Similar things can be said about the platforming sections as well. A lot of these are neat puzzles, one that doesn’t take away your loot for falling to your death (will need to restart though), with some weird ideas coming into play. Most of these are fun, it’s just once you reach the ones designed to be a dead-end and kill you or are rather difficult to see or changes in perspective make it awkward that they fall flat. Especially when a lot of these are presented in a 2D landscape, removing camera controls so you can’t get a good idea of the next intended step.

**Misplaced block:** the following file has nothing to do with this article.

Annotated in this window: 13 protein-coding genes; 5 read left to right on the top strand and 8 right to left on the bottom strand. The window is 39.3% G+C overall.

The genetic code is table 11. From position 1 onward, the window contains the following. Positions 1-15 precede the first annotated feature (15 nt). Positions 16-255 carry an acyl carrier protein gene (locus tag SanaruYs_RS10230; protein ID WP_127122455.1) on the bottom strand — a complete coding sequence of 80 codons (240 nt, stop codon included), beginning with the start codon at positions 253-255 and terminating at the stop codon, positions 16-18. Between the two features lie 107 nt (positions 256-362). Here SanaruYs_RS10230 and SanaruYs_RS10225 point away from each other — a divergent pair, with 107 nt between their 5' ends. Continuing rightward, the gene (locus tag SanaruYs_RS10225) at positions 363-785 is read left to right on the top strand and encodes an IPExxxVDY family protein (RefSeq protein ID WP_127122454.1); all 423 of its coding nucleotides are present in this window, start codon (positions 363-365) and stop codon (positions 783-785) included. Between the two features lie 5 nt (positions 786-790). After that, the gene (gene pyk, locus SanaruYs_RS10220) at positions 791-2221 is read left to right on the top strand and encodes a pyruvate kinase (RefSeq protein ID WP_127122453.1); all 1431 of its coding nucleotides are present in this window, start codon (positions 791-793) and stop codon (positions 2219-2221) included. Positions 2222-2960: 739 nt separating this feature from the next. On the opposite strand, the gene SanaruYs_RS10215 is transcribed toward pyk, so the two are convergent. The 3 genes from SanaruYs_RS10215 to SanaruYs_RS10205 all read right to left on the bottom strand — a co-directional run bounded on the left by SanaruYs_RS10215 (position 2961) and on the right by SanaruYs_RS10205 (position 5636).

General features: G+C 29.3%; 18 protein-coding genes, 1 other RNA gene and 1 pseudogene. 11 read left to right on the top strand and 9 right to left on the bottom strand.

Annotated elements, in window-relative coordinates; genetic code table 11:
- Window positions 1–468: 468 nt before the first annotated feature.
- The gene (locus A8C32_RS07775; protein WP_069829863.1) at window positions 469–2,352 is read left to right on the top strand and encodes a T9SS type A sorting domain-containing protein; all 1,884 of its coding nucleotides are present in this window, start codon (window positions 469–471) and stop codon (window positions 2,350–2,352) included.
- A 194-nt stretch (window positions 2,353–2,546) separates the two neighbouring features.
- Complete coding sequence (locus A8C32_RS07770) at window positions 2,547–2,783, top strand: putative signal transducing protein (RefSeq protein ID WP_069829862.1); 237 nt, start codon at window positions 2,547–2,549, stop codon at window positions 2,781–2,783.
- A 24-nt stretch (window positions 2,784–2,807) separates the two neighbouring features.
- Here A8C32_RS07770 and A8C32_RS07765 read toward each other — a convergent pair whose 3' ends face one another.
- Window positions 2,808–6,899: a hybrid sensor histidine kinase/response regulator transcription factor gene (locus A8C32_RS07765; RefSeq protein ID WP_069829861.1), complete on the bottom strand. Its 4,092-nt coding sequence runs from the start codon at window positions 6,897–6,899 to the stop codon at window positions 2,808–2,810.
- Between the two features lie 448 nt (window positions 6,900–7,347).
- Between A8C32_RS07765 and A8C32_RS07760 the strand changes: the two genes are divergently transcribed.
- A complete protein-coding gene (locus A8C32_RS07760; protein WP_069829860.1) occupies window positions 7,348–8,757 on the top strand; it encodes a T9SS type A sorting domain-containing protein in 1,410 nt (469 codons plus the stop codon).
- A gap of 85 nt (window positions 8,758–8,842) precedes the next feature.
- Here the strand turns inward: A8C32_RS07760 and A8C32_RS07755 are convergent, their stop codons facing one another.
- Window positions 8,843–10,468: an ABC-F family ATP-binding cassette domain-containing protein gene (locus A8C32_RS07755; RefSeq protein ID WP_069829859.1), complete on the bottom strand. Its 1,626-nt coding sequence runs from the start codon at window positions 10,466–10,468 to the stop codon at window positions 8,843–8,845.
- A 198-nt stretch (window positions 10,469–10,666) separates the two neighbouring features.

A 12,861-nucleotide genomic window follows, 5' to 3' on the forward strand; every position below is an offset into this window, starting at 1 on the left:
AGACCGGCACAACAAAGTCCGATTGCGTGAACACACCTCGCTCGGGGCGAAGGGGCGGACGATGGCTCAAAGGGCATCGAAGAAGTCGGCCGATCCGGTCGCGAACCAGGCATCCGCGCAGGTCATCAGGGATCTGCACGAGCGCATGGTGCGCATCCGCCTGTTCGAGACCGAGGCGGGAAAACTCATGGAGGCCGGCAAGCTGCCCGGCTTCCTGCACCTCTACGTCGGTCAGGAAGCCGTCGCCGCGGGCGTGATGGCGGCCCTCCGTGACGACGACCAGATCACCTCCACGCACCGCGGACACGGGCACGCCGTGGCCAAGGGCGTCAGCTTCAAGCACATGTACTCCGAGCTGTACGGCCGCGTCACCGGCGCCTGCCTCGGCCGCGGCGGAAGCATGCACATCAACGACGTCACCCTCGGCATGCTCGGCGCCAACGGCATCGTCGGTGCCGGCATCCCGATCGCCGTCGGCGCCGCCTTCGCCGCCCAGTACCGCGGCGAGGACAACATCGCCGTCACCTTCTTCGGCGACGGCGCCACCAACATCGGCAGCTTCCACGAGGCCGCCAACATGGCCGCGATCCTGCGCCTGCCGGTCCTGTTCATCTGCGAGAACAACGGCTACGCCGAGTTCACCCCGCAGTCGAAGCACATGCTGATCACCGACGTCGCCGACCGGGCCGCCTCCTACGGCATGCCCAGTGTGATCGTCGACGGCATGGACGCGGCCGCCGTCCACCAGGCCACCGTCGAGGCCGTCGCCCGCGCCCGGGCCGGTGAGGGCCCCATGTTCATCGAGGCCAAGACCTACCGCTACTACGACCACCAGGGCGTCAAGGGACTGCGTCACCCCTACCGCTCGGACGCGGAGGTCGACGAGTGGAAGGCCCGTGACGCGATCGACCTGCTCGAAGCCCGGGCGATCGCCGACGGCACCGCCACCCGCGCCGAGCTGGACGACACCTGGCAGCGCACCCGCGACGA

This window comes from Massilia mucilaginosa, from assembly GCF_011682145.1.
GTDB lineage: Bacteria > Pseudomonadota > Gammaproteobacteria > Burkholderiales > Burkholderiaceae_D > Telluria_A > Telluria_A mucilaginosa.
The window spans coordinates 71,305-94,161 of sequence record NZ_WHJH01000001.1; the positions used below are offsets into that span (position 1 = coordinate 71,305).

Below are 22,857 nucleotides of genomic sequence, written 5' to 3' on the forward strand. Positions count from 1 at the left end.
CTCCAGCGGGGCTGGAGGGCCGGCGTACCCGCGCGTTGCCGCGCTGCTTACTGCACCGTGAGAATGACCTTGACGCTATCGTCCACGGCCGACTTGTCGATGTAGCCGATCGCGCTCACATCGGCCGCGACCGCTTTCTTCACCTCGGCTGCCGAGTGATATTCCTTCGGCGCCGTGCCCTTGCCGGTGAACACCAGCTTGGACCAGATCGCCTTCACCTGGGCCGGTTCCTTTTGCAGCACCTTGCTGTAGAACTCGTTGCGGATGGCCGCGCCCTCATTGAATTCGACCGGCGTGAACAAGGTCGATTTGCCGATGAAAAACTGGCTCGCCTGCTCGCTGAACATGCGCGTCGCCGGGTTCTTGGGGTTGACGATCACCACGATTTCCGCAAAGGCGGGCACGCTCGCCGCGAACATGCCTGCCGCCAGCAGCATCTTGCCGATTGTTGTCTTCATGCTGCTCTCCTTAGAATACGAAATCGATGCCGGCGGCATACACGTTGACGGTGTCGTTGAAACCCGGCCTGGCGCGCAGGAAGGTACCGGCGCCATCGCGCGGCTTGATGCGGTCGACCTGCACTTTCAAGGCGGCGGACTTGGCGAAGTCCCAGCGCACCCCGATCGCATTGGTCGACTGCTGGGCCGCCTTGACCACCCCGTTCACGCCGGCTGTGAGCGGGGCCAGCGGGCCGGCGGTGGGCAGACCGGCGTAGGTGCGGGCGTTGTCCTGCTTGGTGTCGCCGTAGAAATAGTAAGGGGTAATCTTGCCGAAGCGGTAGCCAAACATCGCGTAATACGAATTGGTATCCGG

Shattered: Tale of the Forgotten King Review Verdict
While I wouldn’t say Shattered: Tale of the Forgotten King is a bad game, I am not exactly sure who it is for. It takes a lot of elements from the Soulsborne games, sometimes to its detriment like poorly explained items, without a lot of the things that people enjoy. Outside of bosses, the average enemy has limited variety and poses no real threat outside of unfortunate choices. Even this can be overcome by just overwhelming them, making it more of a chore to fight through the handful of enemies. It’s a shame too since the art is nice and the concept could go somewhere, it just isn’t quite there in its current form.
[Editor’s Note: Shattered: Tale of the Forgotten King was reviewed on PS5 and a copy was provided to us for review purposes.]